Re: Good handling of high-res scans (avoiding thrashing)

В Пнд, 29/05/2006 в 15:26 +0100, Alan Jenkins пишет:
> I recently received 8 pages of scans at 4961x7096, compressed using the 
> greyscale variant of JPEG.  While compressed to ~3M each, viewing them on my 
> 256M ram computer was rather interesting.  Many of the applications I tried 
> left my HD led on as they tried to uncompress rather more than was good for 
> them.  With one page open at a time it was bearable, but when I opened 
> several at a time it got out of control.  A secondary issue was that these 
> scans were sent as landscape, when the writing was portrait.
> I would suggest that this is an interesting use case for people who use scans 
> casually, and therefore end up with unwieldy image files because it was 
> easier to use a very high resolution than take time to find the most suitable 
> resolution.
> This is all rather subjective, but I found the best solution was to wrap the 
> JPEGs in PDF (as opposed to the usual JFIF for .jpeg/.jpg files) using sam2p 
> and use evince.  <insert praise for evince here>.  Acrobat reader on linux 
> was less useable, partly because scrolling was rather jerky <more praise unto 
> evince>.
> sam2p took a couple of seconds, and left the filesizes virtually the same, so 
> I'm confident the image data was exactly the same. evince appears to have a 
> relatively undocumented feature of opening JFIFs directly, but showed a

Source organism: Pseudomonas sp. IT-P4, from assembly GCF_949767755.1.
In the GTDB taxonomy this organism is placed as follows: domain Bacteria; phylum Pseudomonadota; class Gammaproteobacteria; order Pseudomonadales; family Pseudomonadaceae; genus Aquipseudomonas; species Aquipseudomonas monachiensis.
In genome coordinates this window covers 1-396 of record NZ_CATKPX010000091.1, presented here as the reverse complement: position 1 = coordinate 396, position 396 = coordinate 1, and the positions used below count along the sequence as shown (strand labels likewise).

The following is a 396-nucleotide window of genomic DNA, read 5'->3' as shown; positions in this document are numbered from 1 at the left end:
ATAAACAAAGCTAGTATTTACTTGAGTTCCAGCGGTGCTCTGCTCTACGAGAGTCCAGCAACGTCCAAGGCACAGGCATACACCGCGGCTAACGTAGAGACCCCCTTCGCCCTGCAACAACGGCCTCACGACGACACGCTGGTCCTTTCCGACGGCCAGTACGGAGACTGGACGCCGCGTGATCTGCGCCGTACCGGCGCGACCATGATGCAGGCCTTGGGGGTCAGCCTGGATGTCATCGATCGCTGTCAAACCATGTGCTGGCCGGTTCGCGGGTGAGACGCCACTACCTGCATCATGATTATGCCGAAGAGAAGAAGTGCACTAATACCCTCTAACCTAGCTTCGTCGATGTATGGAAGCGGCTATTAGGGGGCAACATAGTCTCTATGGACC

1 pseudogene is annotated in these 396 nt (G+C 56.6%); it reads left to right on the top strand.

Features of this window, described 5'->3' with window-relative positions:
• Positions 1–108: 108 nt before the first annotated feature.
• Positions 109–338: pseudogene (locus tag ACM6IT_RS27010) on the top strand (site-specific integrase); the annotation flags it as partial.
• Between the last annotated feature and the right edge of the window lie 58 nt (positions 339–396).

> significant difference in performance (read thrashing).
> I'm not going to attach 2M image files but this should all be reproducable 
> simply by creating large images.  It would probably be easier to see problems 
> with nonblank images, e.g. to test scrolling, and to make sure that some bug 
> in evince isn't causing the page to be drawn as blank anyway (I've experience 
> such a problem in evince only, many times, seemingly triggered by scrolling).
> My queries are whether it would be possible to
> a) get evince to display the JFIFs with the same performance as the PDFs by 
> switching backends (if thats the problem) or generalizing smarts in evince 
> (if thats what makes the PDF viewing bearable).
> b) improve the performance of rotation by performing it as late as possible in 
> the rendering chain, after scaling.  I don't know whether there are embedded 
> orientation-sensitive user interface elements e.g. in PDF forms which would 
> obstruct this.
> I'm afraid I'm unlikely to have the interest to follow this up, apart from 
> documenting it in more detail.  If requested I might get as far as writing a 
> test case to create blank images which are large with respect to the RAM 
> available on any given computer.

Dear Alan

Thanks for such detailed description of your use case. You are correct,
high memory consumption is the most important evince problem recently.
We are trying to work on it but that will require substantial changes.
And we must keep balance between speed and memory usage that makes it
hard to accomplish that task. 

It's funny that even now when performance of modern systems is perfect
and memory is very huge developers still should care about memory and
speed :)

Actually I was planning to make our page cache behave more intelligently
by bypassing the cache for large images. But sadly it won't be perfect
solution anyhow. Probably we'll move to cairo (good old idea of pixmaps
and server rendering in modern presentation, also remember PostScript-
based desktop in Solaris) some day instead of pixbuf rendering. But now
the problem of big documents is still open.

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